Gen­er­a­tion 64

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I’ve long been in­volved with the UK’s Com­modore 64 scene, but the com­puter’s im­pact out­side English­s­peak­ing coun­tries has been lost on me. When au­thor Jimmy Wil­helms­son and de­signer Ken­neth Grön­wall an­nounced they were work­ing on a cof­fee-ta­ble book about the Swedish Com­modore 64 scene, en­ti­tled Gen­er­a­tion 64, I saw a chance to ob­serve eight-bit life out­side this green and pleas­ant land. Well, ex­cept for one small prob­lem: the book was in Swedish.

En­ter Sam Dyer. The founder of Bitmap Books, in­ter­viewed back in Is­sue 136, has been hard at work since launch­ing Com­modore 64: A Vis­ual Comm­pendium – a pun on ‘Com­modore’ rather than a typo – and his lat­est crowd­funded project is a trans­la­tion of Jimmy and Ken­neth’s book from Swedish to English. Fol­low­ing a near-£30,000 Kick­starter cam­paign, Sam worked to trans­late the book and re­pub­lish it un­der the Bitmap Books im­print as a high-qual­ity, full-colour hard­back suit­able for any eight-bit fan’s cof­fee ta­ble.

In­side the cover, which is pro­tected by a hard black sleeve adorned with the ti­tle and com­pany logo, the con­tents are largely un­touched: the lay­out and pho­tog­ra­phy is iden­ti­cal to the orig­i­nal, re­pro­duced in full matt-fin­ish colour, and the text has only been trans­lated. It’s the clos­est you’ll get to the orig­i­nal book with­out Swedish lessons.

That’s good, be­cause Jimmy can re­ally write. There are de­tailed in­ter­views with ev­ery­one from game de­vel­op­ers and mu­si­cians to gamers and hack­ers. Like the ZX Spec­trum and the Com­modore 64 in the UK – a ri­valry that will never die – many in the Swedish tech in­dus­try credit the Com­modore 64 with giv­ing them their start, and it’s fas­ci­nat­ing to see where it’s taken them. From a choir leader to a chip ar­chi­tect, the book leaves lit­tle doubt about the ma­chine’s im­pact on the na­tion’s youth at launch.

The book’s slav­ish ad­her­ence to the orig­i­nally pub­lished for­mat can, how­ever, make it awk­ward to read at times. It’s par­tic­u­larly ob­vi­ous in the way quotes are han­dled: rather than us­ing quo­ta­tion marks, which clearly de­lin­eate where the speech be­gins and ends, the book starts a quoted para­graph with an em-dash, then some­times in­cludes a comma fol­lowed by a tra­di­tional ‘as In­ter­view Sub­ject Name re­calls’ ci­ta­tion, which my brain kept in­ter­pret­ing as a con­tin­u­a­tion of the quo­ta­tion un­til sev­eral words into it.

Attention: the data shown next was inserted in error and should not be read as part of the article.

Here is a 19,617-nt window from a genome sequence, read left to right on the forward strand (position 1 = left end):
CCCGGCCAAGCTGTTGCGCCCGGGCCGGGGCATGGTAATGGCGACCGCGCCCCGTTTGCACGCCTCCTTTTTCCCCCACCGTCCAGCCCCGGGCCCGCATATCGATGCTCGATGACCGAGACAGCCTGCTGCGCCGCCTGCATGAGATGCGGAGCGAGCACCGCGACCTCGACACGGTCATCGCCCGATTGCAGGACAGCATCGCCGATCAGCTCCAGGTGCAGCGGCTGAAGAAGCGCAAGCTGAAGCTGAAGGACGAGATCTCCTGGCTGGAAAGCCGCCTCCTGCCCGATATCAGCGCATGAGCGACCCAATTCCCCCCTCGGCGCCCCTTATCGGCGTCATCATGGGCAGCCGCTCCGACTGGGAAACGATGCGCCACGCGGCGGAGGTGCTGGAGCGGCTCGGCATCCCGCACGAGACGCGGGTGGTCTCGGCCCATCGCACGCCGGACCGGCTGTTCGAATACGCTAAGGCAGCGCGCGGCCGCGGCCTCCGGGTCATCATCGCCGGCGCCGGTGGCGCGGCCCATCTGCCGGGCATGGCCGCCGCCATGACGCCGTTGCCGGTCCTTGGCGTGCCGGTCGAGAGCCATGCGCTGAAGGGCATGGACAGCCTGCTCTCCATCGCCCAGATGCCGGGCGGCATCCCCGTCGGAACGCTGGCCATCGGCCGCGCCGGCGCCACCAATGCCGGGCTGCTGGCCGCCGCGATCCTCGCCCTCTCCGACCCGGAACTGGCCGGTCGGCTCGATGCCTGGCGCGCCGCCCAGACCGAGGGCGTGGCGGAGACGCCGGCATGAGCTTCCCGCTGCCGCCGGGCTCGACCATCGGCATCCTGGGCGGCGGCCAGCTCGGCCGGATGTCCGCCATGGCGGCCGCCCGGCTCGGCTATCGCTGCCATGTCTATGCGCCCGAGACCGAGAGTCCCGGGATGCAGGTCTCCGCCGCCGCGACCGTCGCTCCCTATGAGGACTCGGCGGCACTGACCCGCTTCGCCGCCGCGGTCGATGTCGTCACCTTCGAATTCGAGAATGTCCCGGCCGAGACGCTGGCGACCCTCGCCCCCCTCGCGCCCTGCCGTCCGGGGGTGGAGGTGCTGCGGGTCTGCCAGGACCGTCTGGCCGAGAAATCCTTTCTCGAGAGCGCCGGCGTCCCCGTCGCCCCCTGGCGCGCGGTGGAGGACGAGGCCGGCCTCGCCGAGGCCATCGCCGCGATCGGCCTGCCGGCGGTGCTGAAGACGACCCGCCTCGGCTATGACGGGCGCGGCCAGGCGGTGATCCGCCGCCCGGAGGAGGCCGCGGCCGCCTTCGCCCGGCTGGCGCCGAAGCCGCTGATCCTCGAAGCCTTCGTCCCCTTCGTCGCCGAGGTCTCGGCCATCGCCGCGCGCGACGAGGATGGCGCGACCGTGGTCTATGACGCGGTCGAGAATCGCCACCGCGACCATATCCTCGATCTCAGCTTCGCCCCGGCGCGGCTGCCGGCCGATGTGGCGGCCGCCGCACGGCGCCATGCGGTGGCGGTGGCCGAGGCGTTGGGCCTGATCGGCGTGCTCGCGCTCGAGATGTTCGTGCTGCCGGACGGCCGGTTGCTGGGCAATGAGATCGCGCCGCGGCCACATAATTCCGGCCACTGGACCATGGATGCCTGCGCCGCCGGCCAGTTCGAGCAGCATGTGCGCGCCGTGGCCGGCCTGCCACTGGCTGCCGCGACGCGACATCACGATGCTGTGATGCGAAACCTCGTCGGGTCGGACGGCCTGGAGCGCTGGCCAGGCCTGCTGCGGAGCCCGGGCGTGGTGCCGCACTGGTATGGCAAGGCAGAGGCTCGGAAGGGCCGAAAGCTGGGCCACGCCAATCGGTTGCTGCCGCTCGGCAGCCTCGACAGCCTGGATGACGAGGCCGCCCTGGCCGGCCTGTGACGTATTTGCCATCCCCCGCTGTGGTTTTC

It’s a mi­nor nig­gle, though, in an other­wise great book. From the in­tro­duc­tion by Chuck Ped­dle, who de­signed the MOS 6502 pro­ces­sor that pow­ered many of the eight-bit mi­cros, and the founders of Bat­tle­field cre­ator DICE, to shots of Swedish ad­ver­tis­ing and even an in­ter­view – on the sub­ject of the Com­modore Amiga – with Pi­rate Bay founder Pete Sunde, Gen­er­a­tion 64 is packed with fas­ci­nat­ing de­tails of a mi­cro­com­put­ing revo­lu­tion that was mir­rored in coun­tries all around the globe.

Even if sit­ting down and read­ing the ti­tle cover-to-cover sounds a lit­tle dry (although I can as­sure you it isn’t), the book serves well as a cof­fee ta­ble dec­o­ra­tion. The full-colour lay­out is eye-pleas­ing on ev­ery page, and with the sub­ject mat­ter is split into easy bite­sized seg­ments, mak­ing it a fun pub­li­ca­tion to sim­ply flip open and read when you have a few min­utes.

The English trans­la­tion of Gen­er­a­tion 64 is avail­able from http://gen­er­a­tion64.com for £19.99 (VAT ex­empt)

Read­ers of a cer­tain age will recog­nise the name Fairlight

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